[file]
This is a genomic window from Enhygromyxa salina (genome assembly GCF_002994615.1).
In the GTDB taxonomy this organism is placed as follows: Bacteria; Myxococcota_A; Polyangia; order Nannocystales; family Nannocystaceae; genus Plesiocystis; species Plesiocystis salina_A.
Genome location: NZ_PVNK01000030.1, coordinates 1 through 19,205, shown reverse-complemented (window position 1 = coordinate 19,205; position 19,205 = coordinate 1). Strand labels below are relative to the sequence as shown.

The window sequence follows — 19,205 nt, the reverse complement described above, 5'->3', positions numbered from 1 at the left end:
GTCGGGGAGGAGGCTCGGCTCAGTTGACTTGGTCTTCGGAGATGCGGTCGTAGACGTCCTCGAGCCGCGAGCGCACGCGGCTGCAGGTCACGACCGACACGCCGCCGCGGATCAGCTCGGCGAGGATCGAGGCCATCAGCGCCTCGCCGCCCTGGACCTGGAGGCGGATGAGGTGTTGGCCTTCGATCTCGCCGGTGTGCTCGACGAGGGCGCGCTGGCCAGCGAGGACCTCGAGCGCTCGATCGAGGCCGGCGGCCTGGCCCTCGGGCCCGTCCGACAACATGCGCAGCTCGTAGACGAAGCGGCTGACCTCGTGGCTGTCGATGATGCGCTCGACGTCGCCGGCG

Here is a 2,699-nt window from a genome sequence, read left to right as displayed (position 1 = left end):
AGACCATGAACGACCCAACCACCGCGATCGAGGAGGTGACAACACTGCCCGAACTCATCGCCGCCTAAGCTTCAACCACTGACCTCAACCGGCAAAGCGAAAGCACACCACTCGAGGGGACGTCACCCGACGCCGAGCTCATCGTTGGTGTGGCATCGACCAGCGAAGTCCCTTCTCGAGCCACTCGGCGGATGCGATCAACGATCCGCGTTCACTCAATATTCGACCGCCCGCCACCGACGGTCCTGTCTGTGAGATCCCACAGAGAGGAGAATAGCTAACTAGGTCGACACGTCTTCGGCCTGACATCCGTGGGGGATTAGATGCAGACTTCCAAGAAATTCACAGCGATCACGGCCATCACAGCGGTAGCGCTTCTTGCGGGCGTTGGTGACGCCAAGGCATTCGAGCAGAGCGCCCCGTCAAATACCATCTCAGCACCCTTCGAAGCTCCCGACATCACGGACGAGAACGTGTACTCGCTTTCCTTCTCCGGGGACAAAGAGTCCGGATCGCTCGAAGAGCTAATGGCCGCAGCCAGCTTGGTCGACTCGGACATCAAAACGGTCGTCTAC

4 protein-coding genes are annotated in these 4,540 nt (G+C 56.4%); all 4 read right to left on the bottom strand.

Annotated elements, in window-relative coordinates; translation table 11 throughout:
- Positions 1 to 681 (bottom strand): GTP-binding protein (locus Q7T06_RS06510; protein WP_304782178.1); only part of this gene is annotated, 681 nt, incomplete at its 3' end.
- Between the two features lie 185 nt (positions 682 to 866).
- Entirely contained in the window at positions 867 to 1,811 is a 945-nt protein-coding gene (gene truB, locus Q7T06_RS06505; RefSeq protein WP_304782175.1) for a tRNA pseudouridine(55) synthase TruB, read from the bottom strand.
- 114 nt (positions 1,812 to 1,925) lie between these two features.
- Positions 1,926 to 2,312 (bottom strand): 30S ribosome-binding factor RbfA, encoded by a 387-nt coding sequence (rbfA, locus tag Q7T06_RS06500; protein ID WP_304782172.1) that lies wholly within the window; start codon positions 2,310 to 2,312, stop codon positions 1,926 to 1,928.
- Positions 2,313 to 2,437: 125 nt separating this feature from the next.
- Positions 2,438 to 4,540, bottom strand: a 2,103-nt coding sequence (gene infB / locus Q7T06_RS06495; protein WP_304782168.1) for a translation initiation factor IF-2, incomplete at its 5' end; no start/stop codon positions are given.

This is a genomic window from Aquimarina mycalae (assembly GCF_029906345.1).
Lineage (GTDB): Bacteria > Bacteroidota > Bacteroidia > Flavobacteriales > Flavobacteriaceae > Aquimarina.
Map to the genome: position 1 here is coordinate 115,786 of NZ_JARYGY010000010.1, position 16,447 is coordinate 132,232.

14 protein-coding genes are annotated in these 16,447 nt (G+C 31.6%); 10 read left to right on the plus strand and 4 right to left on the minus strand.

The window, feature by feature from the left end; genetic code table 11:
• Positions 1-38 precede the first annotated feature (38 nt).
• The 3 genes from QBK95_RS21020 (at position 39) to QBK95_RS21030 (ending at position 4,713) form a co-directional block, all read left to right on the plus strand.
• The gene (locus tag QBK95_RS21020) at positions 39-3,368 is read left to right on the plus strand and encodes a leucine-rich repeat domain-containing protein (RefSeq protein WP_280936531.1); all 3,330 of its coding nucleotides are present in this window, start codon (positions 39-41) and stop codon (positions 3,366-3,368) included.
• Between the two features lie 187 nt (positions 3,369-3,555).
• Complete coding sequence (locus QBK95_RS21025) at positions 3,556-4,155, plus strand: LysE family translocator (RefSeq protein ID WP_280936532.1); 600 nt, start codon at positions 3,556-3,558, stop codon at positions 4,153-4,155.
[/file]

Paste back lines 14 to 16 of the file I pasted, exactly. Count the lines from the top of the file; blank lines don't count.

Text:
- Positions 1,926 to 2,312 (bottom strand): 30S ribosome-binding factor RbfA, encoded by a 387-nt coding sequence (rbfA, locus tag Q7T06_RS06500; protein ID WP_304782172.1) that lies wholly within the window; start codon positions 2,310 to 2,312, stop codon positions 1,926 to 1,928.
- Positions 2,313 to 2,437: 125 nt separating this feature from the next.
- Positions 2,438 to 4,540, bottom strand: a 2,103-nt coding sequence (gene infB / locus Q7T06_RS06495; protein WP_304782168.1) for a translation initiation factor IF-2, incomplete at its 5' end; no start/stop codon positions are given.